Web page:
Ultimately, the e-commerce market in Southeast Asia is expected to grow to be worth $102 billion by 2025.

This escalating demand is providing the fuel businesses need to grow. Data collected by payment services firm Payoneer showed e-commerce revenue growth of 44 per cent in Vietnam in Q3 2019, which was linked to a trend of retailers expanding and diversifying their businesses.

Miguel Warren, Payoneer’s regional vice president for Southeast Asia, said: “The growth in Vietnamese e-commerce has largely come from local merchants who have expanded their businesses beyond print-on-demand and drop shipping to more global marketplaces, including Amazon. This has helped place Vietnam among the leading countries for cross-border sellers.”

It’s not only local companies and online merchants that are benefiting from the growth taking place in e-commerce in Vietnam right now. Luxury brands are also recognising the potential of the market, with one local expert saying demand for high-end goods in places like Hanoi and Ho Chi Minh City is “more pronounced than ever”.

A thriving luxury market

Southeast Asian consumers have embraced Western luxury goods. According to  Vogue, Southeast Asia’s luxury goods market was expected to have grown by at least 10 per cent in 2019.

Regarding Vietnam specifically, Tran Thi Hoai Anh, chief executive of GlobalLink and owner of high-end multi-brand boutiques in both Hanoi and Ho Chi Minh City, told Business of Fashion that Vietnam is now home to a “new generation of wealthy shoppers” who are “driven by the quest for quality, distinctiveness, and craftsmanship”.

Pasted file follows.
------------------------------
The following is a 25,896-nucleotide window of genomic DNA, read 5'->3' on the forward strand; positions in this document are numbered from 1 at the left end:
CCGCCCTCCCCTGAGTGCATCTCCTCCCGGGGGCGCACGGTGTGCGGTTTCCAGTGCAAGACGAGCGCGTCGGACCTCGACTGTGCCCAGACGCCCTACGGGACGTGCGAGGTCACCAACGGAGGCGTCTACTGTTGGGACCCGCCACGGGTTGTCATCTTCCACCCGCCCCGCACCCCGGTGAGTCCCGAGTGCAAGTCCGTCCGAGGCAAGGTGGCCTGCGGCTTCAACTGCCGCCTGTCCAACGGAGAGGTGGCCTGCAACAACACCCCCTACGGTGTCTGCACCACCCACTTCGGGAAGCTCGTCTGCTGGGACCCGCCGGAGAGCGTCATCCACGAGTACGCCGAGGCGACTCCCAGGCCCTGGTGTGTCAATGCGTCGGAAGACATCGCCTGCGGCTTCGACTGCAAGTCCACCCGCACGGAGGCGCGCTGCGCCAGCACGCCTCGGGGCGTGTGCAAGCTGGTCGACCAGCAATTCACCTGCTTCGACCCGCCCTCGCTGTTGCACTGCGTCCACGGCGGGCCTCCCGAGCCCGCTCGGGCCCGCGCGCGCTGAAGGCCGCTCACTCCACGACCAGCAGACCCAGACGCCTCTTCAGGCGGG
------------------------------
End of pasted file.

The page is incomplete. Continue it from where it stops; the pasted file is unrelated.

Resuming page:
She said this marks a big change from just ten years ago when the country’s luxury segment was “all about knowing the difference between Gucci and Prada”.

Various demographic trends have contributed to the evolution of luxury commerce in Tiger Cub countries, including the emergence of a generation of young people from rich Southeast Asian families who went abroad to study and qualify for good jobs and are now bringing their wealth and spending power back to their home nation.

According to Boston Consulting Group, 16 per cent of the Vietnamese population will be affluent by 2030, compared with five per cent in 2018. Across the entire region, according to Bain & Company, by 2022, approximately 50 million new consumers will join the middle class. The purchasing power will also be formidable, with the Tiger Cub’s middle class having around $300 billion in disposable income.

Similar expansion in wealth is expected in the three other most populous economies in Southeast Asia: Indonesia, the Philippines and Thailand.